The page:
Where does high self-esteem come from?
High self-esteem doesn’t necessarily come naturally. Adults, by the way they act and interact, teach young
people to believe in themselves and like themselves. Telling and showing young people that they love and
accept them for who they are, what they value, and the people they want to become helps build self-esteem.
It’s also important to teach young people the values and actions that will build genuine self-esteem,
including caring, giving, treating others with kindness and tolerance, and always doing your best in school
and other activities. Self-Esteem is Asset 38 of Search Institute’s 40 Developmental Assets, the qualities,
experiences, and relationships that help young people grow up healthy, caring, and responsible.
Here are the facts
Research shows that young people who feel good about themselves have positive relationships with parents
and peers, increased academic achievement, and a decreased susceptibility to negative peer pressure.
Loving yourself is as important as loving other people. About 48 percent of young people, ages 11–18,
report having high self-esteem, according to Search Institute surveys. Telling and showing young people
you accept and value who they are helps them to feel good about themselves.
Tips for building this asset
A young person’s self-esteem can be affected by many people and situations. Notice how what you say and
do affects the young people around you. Young people’s self-esteem increases when they feel loved,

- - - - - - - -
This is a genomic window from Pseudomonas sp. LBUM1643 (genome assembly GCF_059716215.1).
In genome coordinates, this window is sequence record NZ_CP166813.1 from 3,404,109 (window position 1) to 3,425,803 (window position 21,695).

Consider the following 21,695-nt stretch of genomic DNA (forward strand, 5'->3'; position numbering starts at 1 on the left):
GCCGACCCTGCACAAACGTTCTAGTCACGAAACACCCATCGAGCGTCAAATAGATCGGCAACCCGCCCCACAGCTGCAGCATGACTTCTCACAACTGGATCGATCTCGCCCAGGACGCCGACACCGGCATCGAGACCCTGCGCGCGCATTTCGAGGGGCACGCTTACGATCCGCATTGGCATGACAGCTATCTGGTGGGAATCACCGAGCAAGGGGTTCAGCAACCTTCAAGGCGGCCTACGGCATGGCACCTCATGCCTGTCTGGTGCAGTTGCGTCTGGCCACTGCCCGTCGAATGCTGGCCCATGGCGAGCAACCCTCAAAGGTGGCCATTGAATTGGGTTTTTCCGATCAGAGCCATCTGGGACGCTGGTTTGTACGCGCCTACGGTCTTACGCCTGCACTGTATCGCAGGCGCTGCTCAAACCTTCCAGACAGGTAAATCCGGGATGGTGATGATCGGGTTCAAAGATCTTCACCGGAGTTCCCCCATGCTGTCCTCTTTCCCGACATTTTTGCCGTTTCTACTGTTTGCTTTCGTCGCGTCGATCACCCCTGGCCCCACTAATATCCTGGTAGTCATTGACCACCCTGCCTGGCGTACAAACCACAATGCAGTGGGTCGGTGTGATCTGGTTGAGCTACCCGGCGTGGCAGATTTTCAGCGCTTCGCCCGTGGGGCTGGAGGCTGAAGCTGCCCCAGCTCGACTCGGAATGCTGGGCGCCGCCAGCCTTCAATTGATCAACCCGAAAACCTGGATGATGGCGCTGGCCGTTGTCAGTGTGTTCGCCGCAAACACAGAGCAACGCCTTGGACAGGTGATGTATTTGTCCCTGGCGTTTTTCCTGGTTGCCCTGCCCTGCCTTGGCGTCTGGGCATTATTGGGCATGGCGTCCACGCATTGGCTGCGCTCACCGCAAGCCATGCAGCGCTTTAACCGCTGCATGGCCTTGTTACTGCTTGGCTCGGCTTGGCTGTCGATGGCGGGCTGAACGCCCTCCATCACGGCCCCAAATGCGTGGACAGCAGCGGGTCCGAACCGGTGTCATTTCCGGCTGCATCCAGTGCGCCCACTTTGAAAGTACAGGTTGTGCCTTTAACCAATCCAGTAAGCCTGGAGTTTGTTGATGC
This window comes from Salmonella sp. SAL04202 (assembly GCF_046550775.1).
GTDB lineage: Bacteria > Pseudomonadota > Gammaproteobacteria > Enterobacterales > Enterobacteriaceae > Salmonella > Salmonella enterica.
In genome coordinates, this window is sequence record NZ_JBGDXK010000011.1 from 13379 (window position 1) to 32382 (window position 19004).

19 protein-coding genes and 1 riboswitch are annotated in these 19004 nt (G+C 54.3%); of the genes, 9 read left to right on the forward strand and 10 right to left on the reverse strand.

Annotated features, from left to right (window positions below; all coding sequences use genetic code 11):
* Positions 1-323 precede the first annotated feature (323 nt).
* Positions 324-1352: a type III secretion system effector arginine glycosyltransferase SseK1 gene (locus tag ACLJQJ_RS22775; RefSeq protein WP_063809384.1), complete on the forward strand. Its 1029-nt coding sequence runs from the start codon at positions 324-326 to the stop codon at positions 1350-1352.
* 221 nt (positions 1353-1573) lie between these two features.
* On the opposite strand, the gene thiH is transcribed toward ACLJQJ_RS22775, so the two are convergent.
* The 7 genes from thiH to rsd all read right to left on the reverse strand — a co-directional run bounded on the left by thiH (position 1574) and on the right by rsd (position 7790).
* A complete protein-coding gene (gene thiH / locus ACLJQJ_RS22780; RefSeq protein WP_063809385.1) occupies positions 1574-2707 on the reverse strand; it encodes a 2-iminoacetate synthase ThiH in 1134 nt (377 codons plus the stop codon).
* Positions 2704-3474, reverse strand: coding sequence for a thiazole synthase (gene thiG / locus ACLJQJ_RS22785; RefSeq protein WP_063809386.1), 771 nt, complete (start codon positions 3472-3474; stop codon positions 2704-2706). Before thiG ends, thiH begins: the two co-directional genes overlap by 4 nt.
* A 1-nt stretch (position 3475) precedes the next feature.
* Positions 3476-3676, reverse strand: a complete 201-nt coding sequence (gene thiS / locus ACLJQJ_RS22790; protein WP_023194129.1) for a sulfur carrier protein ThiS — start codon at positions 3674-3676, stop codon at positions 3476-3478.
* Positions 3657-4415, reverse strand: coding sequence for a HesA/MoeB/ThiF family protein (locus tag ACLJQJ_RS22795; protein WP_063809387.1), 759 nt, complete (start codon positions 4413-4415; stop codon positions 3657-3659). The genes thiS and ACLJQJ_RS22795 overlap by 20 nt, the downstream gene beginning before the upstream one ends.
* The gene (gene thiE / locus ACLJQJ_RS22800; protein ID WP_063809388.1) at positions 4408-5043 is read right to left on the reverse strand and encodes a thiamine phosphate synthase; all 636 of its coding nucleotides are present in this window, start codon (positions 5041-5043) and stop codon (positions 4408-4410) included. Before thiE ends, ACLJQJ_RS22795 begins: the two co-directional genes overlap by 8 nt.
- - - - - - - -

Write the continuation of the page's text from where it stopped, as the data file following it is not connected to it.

respected, and accepted; taken seriously; and listened to. Feeling safe and secure, and able to make choices
and do good deeds also boosts self-esteem. The most important key to building other’s self-esteem is to let
them know they matter and are an important part of society.
Also try this
In your home and family: Compliment your child and let her or him hear you saying positive
things about her or him to someone else.
In your neighborhood and community: Take the time to learn about what the young people in
your community think and feel about current events. Ask them not only about school and hobbies,
but also their opinions on important issues. Let them know you value what they think and how they
In your school or youth program: Publicly congratulate young people’s successes with written
notes, calls home, or verbal praise. If some students or group members are having a problem, talk to
them (or to their parents or guardians) privately.